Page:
Hershey, PA—Commonly prescribed type 2 diabetes (T2D) drugs show promise for protecting against severe COVID-19, according to a new study.

Glucagon-like peptide-1 receptor (GLP-1R) agonists, which are prescribed to treat obesity and T2D were associated with a decreased risk of hospitalization, respiratory complications, and death in COVID-19 patients with T2D when taken 6 months prior to diagnosis. Penn State College of Medicine researchers gathered that information by analyzing electronic medical records of about 30,000 patients from 56 large healthcare organizations.

“Our results are very promising as GLP-1R agonist treatment appears to be highly protective, but more research is needed to establish a causal relationship between the use of these drugs and decreased risk for severe COVID-19 outcomes in patients with Type 2 diabetes,” said Patricia “Sue” Grigson, PhD, MS, professor and chair of the Department of Neural and Behavioral Sciences.

The article in Diabetes notes that T2D patients are at increased risk of severe COVID-19 outcomes and that dysregulated inflammatory responses are a suspected cause. “Glucose-regulating medications such as glucagon-like peptide-1 receptor (GLP-1R) agonists, dipeptidyl peptidase-4 (DPP-4) inhibitors, and pioglitazone are known to have anti-inflammatory effects that may improve outcomes in patients with SARS-CoV-2 infection,” the authors write.

The study team examined the medications related to the incidence of hospital admissions, respiratory complications, and mortality within 28 days following a COVID-19 diagnosis.

After matching for age, sex, race, ethnicity, body mass index, and significant comorbidities, the researchers determined that use of GLP-1R agonists and/or pioglitazone was associated with significant reductions in hospital admissions (GLP-1R: 15.7% vs. 23.5%; RR, 0.67 [95% CI, 0.57-0.79]; P <.001; pioglitazone: 20.0% vs. 28.2%; RR, 0.71 [95% CI, 0.54-0.93]; P =.01). Use of GLP-1R agonists was also associated with reductions in respiratory complications (15.3% vs. 24.9%; RR, 0.62 [95% CI, 0.52-0.73]; P <.001) and incidence of mortality (1.9% vs. 3.3%; RR, 0.58 [95% CI, 0.35-0.97]; P =.04), they add.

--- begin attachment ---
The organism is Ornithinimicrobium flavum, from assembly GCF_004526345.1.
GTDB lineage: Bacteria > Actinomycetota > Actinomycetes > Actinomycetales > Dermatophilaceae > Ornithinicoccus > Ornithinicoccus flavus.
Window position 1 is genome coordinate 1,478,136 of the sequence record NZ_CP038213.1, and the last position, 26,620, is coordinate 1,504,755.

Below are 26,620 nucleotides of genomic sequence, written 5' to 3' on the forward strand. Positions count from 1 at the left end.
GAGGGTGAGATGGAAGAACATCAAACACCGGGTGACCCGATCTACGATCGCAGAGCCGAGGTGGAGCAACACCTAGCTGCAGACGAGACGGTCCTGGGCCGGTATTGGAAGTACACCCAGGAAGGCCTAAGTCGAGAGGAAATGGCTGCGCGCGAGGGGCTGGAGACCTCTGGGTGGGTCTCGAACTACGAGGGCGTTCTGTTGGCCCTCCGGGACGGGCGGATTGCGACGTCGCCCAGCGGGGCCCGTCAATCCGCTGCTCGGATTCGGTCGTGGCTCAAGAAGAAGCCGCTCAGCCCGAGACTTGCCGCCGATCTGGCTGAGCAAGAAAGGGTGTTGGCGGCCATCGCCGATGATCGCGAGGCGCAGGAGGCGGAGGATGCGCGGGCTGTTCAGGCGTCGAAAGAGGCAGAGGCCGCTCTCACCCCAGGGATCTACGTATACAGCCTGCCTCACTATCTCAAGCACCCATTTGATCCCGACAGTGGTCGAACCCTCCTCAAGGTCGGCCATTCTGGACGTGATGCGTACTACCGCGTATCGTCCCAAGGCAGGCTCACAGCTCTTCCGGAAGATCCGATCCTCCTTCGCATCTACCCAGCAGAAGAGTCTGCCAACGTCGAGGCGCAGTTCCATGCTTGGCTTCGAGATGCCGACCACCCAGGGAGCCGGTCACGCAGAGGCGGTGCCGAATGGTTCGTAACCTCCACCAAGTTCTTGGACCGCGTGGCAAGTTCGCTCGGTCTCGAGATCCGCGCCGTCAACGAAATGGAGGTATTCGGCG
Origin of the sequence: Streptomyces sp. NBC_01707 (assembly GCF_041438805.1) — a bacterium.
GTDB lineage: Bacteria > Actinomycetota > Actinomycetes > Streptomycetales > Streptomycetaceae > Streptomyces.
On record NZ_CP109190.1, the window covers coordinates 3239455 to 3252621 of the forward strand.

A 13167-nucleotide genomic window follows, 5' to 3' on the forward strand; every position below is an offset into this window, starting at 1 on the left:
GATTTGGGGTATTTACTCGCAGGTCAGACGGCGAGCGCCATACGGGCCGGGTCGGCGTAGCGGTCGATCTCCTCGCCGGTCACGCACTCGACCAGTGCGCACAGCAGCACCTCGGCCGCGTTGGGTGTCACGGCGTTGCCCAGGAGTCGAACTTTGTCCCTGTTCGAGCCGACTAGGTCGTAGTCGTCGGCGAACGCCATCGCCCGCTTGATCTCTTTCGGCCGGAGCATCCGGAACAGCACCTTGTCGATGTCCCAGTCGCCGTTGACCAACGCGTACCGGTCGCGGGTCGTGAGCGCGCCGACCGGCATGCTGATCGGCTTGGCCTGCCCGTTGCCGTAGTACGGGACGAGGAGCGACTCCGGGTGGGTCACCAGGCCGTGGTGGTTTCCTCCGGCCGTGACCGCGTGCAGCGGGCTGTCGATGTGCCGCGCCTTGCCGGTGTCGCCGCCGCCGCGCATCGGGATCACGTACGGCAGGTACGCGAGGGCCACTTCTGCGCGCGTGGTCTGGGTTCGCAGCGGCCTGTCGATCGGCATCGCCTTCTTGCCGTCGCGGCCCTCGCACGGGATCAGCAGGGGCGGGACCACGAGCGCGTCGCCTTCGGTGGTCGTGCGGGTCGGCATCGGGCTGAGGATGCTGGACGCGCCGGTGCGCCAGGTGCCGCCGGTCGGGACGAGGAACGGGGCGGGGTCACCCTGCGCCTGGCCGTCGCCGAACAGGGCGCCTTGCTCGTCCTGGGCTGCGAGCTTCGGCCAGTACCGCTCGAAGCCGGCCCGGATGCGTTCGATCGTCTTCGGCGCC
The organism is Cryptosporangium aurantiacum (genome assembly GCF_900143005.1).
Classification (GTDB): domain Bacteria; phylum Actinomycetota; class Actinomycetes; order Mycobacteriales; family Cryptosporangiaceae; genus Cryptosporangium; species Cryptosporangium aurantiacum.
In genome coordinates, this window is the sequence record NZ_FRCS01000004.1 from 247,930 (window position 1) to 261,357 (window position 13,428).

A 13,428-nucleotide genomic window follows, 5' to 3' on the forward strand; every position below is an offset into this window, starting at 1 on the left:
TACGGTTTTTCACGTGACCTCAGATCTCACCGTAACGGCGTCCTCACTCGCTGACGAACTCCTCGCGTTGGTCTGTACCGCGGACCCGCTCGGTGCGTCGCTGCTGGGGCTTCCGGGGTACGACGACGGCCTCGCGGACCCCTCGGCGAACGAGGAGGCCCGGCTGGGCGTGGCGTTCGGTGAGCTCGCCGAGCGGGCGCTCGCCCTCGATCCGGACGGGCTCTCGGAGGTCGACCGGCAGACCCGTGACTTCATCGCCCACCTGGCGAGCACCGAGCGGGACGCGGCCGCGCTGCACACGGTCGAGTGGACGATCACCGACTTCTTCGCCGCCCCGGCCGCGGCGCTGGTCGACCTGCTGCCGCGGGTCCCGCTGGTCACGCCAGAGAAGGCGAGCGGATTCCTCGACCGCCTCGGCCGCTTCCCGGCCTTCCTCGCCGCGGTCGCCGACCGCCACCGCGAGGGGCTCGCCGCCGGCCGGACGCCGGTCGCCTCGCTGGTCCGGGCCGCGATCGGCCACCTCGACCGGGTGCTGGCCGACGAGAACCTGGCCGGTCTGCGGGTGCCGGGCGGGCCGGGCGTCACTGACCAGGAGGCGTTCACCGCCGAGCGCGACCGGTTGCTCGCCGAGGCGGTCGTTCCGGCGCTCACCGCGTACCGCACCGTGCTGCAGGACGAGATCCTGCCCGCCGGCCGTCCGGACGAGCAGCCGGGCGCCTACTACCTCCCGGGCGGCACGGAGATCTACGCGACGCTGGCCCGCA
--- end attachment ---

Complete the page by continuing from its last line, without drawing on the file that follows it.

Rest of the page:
The report also notes that the use of DPP-4 inhibitors was associated with a reduction in respiratory complications (24.0% vs. 29.2%; RR, 0.82 [95% CI, 0.74-0.90]; P <.001). The researchers also note that continued use of DPP-4 inhibitors after hospitalization was associated with a decrease in mortality compared with those who discontinued use (9% vs. 19%; RR, 0.45 [95% CI, 0.28-0.72]; P <.001).

“Use of glucose-regulating medications such as GLP-1R agonists, DPP-4 inhibitors, or pioglitazone may improve outcomes for COVID-19 patients with T2DM; randomized clinical trials are needed to further investigate this possibility,” the authors conclude.

“Vaccines have been shown to reduce hospitalization and death from COVID-19,” said Jennifer Nyland, PhD, assistant professor of neural and behavioral sciences and co-author of the study. “But the scientific community continues to search for treatments that may complement vaccination by further reducing the risk of hospitalization, respiratory complications and death from COVID-19 in at-risk patients with pre-existing conditions like diabetes.”

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